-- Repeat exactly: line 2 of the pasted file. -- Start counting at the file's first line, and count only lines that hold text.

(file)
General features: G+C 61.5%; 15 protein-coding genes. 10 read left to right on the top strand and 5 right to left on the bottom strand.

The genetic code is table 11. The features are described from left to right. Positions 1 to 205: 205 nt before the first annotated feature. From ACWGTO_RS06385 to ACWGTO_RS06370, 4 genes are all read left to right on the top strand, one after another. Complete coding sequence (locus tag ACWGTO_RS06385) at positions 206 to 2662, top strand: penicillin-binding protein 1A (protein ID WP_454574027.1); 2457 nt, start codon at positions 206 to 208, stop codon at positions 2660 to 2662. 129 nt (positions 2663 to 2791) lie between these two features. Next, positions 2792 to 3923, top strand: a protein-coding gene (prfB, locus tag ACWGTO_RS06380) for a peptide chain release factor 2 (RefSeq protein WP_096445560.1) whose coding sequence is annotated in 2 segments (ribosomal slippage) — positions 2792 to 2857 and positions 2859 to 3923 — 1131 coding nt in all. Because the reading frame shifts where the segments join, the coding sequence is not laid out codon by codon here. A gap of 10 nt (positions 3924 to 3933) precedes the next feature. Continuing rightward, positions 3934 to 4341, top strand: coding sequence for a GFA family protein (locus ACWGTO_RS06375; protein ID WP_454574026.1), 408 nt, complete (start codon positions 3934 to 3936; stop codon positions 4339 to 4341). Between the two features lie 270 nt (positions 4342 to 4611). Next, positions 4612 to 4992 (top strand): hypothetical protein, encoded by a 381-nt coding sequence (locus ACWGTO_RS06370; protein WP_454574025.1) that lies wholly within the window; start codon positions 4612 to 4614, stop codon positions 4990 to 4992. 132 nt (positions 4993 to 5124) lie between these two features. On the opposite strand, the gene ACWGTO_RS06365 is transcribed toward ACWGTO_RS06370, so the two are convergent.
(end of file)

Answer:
The genetic code is table 11. The features are described from left to right. Positions 1 to 205: 205 nt before the first annotated feature. From ACWGTO_RS06385 to ACWGTO_RS06370, 4 genes are all read left to right on the top strand, one after another. Complete coding sequence (locus tag ACWGTO_RS06385) at positions 206 to 2662, top strand: penicillin-binding protein 1A (protein ID WP_454574027.1); 2457 nt, start codon at positions 206 to 208, stop codon at positions 2660 to 2662. 129 nt (positions 2663 to 2791) lie between these two features. Next, positions 2792 to 3923, top strand: a protein-coding gene (prfB, locus tag ACWGTO_RS06380) for a peptide chain release factor 2 (RefSeq protein WP_096445560.1) whose coding sequence is annotated in 2 segments (ribosomal slippage) — positions 2792 to 2857 and positions 2859 to 3923 — 1131 coding nt in all. Because the reading frame shifts where the segments join, the coding sequence is not laid out codon by codon here. A gap of 10 nt (positions 3924 to 3933) precedes the next feature. Continuing rightward, positions 3934 to 4341, top strand: coding sequence for a GFA family protein (locus ACWGTO_RS06375; protein ID WP_454574026.1), 408 nt, complete (start codon positions 3934 to 3936; stop codon positions 4339 to 4341). Between the two features lie 270 nt (positions 4342 to 4611). Next, positions 4612 to 4992 (top strand): hypothetical protein, encoded by a 381-nt coding sequence (locus ACWGTO_RS06370; protein WP_454574025.1) that lies wholly within the window; start codon positions 4612 to 4614, stop codon positions 4990 to 4992. 132 nt (positions 4993 to 5124) lie between these two features. On the opposite strand, the gene ACWGTO_RS06365 is transcribed toward ACWGTO_RS06370, so the two are convergent.